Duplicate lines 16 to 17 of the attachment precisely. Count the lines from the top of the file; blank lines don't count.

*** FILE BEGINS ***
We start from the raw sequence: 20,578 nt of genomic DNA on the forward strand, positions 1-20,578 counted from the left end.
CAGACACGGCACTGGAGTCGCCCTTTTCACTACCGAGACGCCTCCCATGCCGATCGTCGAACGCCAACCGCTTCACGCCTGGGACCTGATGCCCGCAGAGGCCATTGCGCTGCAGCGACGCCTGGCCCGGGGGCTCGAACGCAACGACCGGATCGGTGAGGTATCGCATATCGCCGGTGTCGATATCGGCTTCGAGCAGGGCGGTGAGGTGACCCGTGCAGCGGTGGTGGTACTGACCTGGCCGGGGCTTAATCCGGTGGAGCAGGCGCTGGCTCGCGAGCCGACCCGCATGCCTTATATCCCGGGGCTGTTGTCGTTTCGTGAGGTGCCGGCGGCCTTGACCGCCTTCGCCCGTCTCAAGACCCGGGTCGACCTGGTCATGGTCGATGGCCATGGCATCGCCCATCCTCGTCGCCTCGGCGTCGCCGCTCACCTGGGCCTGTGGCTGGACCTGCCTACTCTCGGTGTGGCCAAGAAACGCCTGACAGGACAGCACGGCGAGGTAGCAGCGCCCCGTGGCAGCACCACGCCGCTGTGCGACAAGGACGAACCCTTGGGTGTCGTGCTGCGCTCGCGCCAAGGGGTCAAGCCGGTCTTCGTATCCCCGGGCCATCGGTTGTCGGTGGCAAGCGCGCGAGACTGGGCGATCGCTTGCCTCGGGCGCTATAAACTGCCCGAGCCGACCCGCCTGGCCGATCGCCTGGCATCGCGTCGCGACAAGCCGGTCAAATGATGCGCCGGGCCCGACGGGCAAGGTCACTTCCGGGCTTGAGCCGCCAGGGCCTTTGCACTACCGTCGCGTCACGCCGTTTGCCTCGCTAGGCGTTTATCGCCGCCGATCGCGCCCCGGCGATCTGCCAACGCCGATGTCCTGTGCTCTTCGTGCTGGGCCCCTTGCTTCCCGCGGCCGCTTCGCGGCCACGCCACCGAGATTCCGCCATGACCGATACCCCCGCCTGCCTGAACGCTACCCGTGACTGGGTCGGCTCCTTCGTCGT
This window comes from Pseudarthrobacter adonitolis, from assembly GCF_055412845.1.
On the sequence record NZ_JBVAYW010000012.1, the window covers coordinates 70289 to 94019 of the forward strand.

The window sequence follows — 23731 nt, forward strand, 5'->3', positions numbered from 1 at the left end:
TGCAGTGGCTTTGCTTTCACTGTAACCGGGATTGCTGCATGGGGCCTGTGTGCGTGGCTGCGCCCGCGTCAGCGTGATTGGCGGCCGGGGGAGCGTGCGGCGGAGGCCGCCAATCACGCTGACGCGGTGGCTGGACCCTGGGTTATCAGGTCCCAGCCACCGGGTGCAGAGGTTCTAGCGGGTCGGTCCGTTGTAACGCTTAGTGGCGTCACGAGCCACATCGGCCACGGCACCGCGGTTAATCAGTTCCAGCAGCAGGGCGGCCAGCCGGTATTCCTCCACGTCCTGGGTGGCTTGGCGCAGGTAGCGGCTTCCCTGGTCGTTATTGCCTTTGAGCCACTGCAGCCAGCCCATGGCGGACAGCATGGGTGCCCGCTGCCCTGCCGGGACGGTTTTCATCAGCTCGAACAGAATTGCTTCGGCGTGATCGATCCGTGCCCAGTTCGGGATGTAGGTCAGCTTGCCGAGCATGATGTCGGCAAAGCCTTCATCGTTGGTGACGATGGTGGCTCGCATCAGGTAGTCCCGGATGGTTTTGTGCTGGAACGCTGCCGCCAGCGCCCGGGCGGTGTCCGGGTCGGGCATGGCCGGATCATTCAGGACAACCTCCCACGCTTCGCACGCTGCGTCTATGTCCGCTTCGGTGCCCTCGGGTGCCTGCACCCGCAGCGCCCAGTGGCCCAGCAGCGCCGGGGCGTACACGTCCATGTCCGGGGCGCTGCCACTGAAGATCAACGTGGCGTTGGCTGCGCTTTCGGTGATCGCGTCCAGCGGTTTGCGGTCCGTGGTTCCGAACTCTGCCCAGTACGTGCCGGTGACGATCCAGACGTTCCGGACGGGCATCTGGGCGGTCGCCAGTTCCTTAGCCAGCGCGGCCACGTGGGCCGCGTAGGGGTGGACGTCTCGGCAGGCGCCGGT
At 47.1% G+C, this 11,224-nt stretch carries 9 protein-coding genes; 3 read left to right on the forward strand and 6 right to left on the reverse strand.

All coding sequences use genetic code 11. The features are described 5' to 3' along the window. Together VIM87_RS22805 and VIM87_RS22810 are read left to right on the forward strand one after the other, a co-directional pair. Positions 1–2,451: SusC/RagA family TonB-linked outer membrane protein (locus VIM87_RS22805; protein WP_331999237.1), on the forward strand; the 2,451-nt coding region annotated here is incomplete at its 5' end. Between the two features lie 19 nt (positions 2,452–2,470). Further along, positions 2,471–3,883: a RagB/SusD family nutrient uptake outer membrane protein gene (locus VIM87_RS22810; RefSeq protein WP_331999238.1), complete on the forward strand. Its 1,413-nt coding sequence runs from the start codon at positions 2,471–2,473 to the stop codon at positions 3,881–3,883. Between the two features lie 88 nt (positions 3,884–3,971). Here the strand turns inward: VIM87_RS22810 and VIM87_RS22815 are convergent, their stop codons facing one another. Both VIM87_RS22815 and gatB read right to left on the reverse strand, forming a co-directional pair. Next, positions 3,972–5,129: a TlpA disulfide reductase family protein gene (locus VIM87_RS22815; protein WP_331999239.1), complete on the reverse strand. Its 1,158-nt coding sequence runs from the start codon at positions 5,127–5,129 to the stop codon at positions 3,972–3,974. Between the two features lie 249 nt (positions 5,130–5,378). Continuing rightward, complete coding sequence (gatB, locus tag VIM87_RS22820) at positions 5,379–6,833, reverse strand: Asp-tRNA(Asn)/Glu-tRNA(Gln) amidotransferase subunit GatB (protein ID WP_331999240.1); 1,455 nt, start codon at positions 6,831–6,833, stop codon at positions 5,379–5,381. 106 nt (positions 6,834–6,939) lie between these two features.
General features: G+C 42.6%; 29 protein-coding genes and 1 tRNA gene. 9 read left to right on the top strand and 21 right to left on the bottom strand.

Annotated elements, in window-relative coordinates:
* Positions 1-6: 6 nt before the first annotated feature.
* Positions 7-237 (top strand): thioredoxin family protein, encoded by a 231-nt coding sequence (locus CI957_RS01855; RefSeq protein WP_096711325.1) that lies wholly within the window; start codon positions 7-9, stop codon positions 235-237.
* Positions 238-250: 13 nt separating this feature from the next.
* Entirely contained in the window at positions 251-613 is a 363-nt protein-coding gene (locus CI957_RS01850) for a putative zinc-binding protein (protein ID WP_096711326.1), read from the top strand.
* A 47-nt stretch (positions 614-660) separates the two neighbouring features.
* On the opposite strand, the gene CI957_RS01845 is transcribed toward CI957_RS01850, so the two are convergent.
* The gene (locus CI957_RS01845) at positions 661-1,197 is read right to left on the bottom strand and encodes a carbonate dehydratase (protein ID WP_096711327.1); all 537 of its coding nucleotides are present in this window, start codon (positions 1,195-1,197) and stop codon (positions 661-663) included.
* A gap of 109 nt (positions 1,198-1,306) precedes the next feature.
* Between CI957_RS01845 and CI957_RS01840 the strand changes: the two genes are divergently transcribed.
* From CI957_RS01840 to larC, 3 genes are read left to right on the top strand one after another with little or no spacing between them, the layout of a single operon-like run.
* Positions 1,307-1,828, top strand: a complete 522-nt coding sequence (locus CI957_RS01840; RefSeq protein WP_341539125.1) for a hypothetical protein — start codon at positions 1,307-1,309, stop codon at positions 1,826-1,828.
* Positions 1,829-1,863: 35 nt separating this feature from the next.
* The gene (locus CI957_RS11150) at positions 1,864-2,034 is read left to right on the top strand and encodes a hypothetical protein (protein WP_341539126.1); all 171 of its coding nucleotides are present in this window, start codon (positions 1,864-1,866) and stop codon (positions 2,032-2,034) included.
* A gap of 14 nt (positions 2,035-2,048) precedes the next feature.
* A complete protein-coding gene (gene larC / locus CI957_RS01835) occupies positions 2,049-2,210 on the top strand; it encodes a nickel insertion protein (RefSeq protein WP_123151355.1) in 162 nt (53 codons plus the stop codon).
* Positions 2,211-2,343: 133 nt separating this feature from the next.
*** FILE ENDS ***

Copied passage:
* On the opposite strand, the gene CI957_RS01845 is transcribed toward CI957_RS01850, so the two are convergent.
* The gene (locus CI957_RS01845) at positions 661-1,197 is read right to left on the bottom strand and encodes a carbonate dehydratase (protein ID WP_096711327.1); all 537 of its coding nucleotides are present in this window, start codon (positions 1,195-1,197) and stop codon (positions 661-663) included.